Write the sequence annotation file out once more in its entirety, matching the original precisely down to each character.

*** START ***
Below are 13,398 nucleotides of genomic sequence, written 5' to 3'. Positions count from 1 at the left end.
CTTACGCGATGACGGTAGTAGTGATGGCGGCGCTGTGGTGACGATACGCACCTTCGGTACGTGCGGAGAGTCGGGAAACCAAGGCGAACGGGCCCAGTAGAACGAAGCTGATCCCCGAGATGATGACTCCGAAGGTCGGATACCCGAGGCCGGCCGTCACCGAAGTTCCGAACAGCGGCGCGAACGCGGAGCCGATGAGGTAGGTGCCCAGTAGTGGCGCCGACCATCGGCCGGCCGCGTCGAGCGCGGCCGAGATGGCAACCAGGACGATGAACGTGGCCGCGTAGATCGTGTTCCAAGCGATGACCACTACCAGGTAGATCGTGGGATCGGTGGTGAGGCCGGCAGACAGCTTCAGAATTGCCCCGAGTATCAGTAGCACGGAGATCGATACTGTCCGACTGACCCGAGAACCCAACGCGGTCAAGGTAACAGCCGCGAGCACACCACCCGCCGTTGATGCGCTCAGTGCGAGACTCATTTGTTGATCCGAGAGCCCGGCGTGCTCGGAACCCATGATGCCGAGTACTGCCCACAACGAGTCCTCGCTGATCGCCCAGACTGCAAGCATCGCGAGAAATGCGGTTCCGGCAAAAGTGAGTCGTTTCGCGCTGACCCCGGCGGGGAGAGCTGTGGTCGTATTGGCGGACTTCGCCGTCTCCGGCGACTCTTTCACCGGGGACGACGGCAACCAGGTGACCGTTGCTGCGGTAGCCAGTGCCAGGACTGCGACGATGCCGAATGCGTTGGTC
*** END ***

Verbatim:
Below are 13,398 nucleotides of genomic sequence, written 5' to 3'. Positions count from 1 at the left end.
CTTACGCGATGACGGTAGTAGTGATGGCGGCGCTGTGGTGACGATACGCACCTTCGGTACGTGCGGAGAGTCGGGAAACCAAGGCGAACGGGCCCAGTAGAACGAAGCTGATCCCCGAGATGATGACTCCGAAGGTCGGATACCCGAGGCCGGCCGTCACCGAAGTTCCGAACAGCGGCGCGAACGCGGAGCCGATGAGGTAGGTGCCCAGTAGTGGCGCCGACCATCGGCCGGCCGCGTCGAGCGCGGCCGAGATGGCAACCAGGACGATGAACGTGGCCGCGTAGATCGTGTTCCAAGCGATGACCACTACCAGGTAGATCGTGGGATCGGTGGTGAGGCCGGCAGACAGCTTCAGAATTGCCCCGAGTATCAGTAGCACGGAGATCGATACTGTCCGACTGACCCGAGAACCCAACGCGGTCAAGGTAACAGCCGCGAGCACACCACCCGCCGTTGATGCGCTCAGTGCGAGACTCATTTGTTGATCCGAGAGCCCGGCGTGCTCGGAACCCATGATGCCGAGTACTGCCCACAACGAGTCCTCGCTGATCGCCCAGACTGCAAGCATCGCGAGAAATGCGGTTCCGGCAAAAGTGAGTCGTTTCGCGCTGACCCCGGCGGGGAGAGCTGTGGTCGTATTGGCGGACTTCGCCGTCTCCGGCGACTCTTTCACCGGGGACGACGGCAACCAGGTGACCGTTGCTGCGGTAGCCAGTGCCAGGACTGCGACGATGCCGAATGCGTTGGTC